– The Use Of Tags: I’m rather intrigued by the usage of hashtags on FirstPost. Structurally, tags are disjointed and not hierarchical, compared with categories, which form a tree-like connected hierarchy. Categories are easy to control. For example, while a category might be Elections, with tags, you might end up using Elections, Assembly Elections, Polls, and so on, because so many are possible. You might even forget which ones you use regularly, and so because there are so many possibilities, the discovery and repackaging combination of content over time becomes difficult with tags. At the same time, Tags work well for SEO, because they are keywords. Trending tags improve discovery, and find their way right to the top of the page.
– Editors’ Picks: This is a deployment that is again, quite impressive – there are daily Editors’ Picks (why right at the bottom), which allow you to discover what the Editor thinks is important for you to read.
– Wires: FirstPost, like many other Indian news sites, also has wire stories from the likes of PTI. This is usually meant to ensure that breaking news keeps getting published. Where this fails (it appears) is that FirstPost’s doesn’t appear to be working on top of each wire story, so the same content is being replicated across multiple sites. Compare this at First Post with this at the Indian Express.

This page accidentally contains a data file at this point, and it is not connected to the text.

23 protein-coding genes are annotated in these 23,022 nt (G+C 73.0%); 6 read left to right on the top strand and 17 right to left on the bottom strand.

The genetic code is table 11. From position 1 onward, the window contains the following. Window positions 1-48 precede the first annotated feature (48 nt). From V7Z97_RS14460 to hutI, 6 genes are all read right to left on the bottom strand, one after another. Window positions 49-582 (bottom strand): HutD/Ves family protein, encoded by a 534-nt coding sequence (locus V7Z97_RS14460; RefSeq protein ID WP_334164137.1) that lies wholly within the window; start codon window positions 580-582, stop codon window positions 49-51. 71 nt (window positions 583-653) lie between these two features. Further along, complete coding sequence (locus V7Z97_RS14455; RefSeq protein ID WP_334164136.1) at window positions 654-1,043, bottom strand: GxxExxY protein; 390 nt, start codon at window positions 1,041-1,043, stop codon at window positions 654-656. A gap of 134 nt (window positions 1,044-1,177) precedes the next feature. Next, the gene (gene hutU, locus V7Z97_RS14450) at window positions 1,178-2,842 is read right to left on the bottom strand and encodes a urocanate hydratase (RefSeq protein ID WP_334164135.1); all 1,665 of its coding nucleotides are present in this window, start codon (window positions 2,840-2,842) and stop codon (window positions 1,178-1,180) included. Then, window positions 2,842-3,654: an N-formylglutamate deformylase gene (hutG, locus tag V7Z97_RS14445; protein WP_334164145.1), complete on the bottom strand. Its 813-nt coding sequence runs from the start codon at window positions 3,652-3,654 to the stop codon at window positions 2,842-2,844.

– Mobile ready & WordPress: m.firstpost.com is live at launch, and this appears to be a WordPress launch
– Monetization: at launch, the site appears to be free of advertising, but ads will follow, we’re told.
What we’d like to see
We’re not trying to plug ourselves, but given how consuming and (from a journalists perspective) how intriguing it is, we’d like to see FirstPost (and any other content property, for that matter), do the following
– RTI: file Right To Information requests and get exclusive content, and responses for specific issues. It’s really easy, so much so that we’re filing RTI requests every week. If you need a template for filing RTI’s… ping us, and we’d be glad to help you get started.
– Data journalism: get Government data using RTI, and visualize it to point out specific issues. Some of it is being done by FirstPost already – this story on Delhi and Kerala being crowded uses Google docs for tables, but…no visualization of data.
– Bookmark Content: I had to use search to find this story again, published yesterday. With time, it will be next to impossible to find content that you remember reading on FirstPost, because, like with most news sites, there will be so much of it. Our recommendation – incorporate booksmarks, and allow signed in users to tag content for reading later. This works better for longform content, which people might want to return to read.
– Timelines: I’ve been thinking of ways of addressing the archival content issue at MediaNama, and while bookmarking is one option, it isn’t a complete solution. News websites today have a wealth of content, and while the ‘long tail’ discovery kicks in using search, search isn’t always the best tool for discovery. This is where timelines come in – for tags and categories, allowing users to discover archival content related to specific issues, companies, people, entities, over time.
– Issue based content discovery: this is where tags can come on – for example, a comprehensive coverage of the 2g spectrum scam, under one tag, can be quickly set up as a separate section and highlighted on the homepage.
Disclosures: Indiatimes and Web18 are advertisers with MediaNama.